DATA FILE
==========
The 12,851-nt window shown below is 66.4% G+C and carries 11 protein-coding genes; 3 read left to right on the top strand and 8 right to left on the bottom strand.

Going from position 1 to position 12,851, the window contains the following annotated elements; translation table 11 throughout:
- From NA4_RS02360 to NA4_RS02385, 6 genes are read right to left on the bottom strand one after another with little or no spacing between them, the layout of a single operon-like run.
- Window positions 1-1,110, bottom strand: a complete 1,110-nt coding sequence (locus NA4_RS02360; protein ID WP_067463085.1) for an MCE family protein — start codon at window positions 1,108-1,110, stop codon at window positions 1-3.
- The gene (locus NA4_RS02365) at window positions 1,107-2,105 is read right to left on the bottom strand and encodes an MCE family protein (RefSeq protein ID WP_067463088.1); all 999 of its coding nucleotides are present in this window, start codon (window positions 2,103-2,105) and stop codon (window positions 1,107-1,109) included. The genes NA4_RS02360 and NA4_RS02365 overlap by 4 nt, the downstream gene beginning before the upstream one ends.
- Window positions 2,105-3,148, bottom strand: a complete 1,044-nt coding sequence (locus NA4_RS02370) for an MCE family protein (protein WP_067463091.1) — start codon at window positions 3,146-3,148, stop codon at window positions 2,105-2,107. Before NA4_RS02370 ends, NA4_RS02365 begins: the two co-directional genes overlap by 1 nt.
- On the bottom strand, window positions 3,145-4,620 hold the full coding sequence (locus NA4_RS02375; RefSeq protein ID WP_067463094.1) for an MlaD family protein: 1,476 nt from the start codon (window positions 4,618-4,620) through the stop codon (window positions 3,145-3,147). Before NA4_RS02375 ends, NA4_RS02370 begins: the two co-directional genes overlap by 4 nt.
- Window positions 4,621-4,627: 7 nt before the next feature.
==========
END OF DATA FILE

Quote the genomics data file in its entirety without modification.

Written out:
The 12,851-nt window shown below is 66.4% G+C and carries 11 protein-coding genes; 3 read left to right on the top strand and 8 right to left on the bottom strand.

Going from position 1 to position 12,851, the window contains the following annotated elements; translation table 11 throughout:
- From NA4_RS02360 to NA4_RS02385, 6 genes are read right to left on the bottom strand one after another with little or no spacing between them, the layout of a single operon-like run.
- Window positions 1-1,110, bottom strand: a complete 1,110-nt coding sequence (locus NA4_RS02360; protein ID WP_067463085.1) for an MCE family protein — start codon at window positions 1,108-1,110, stop codon at window positions 1-3.
- The gene (locus NA4_RS02365) at window positions 1,107-2,105 is read right to left on the bottom strand and encodes an MCE family protein (RefSeq protein ID WP_067463088.1); all 999 of its coding nucleotides are present in this window, start codon (window positions 2,103-2,105) and stop codon (window positions 1,107-1,109) included. The genes NA4_RS02360 and NA4_RS02365 overlap by 4 nt, the downstream gene beginning before the upstream one ends.
- Window positions 2,105-3,148, bottom strand: a complete 1,044-nt coding sequence (locus NA4_RS02370) for an MCE family protein (protein WP_067463091.1) — start codon at window positions 3,146-3,148, stop codon at window positions 2,105-2,107. Before NA4_RS02370 ends, NA4_RS02365 begins: the two co-directional genes overlap by 1 nt.
- On the bottom strand, window positions 3,145-4,620 hold the full coding sequence (locus NA4_RS02375; RefSeq protein ID WP_067463094.1) for an MlaD family protein: 1,476 nt from the start codon (window positions 4,618-4,620) through the stop codon (window positions 3,145-3,147). Before NA4_RS02375 ends, NA4_RS02370 begins: the two co-directional genes overlap by 4 nt.
- Window positions 4,621-4,627: 7 nt before the next feature.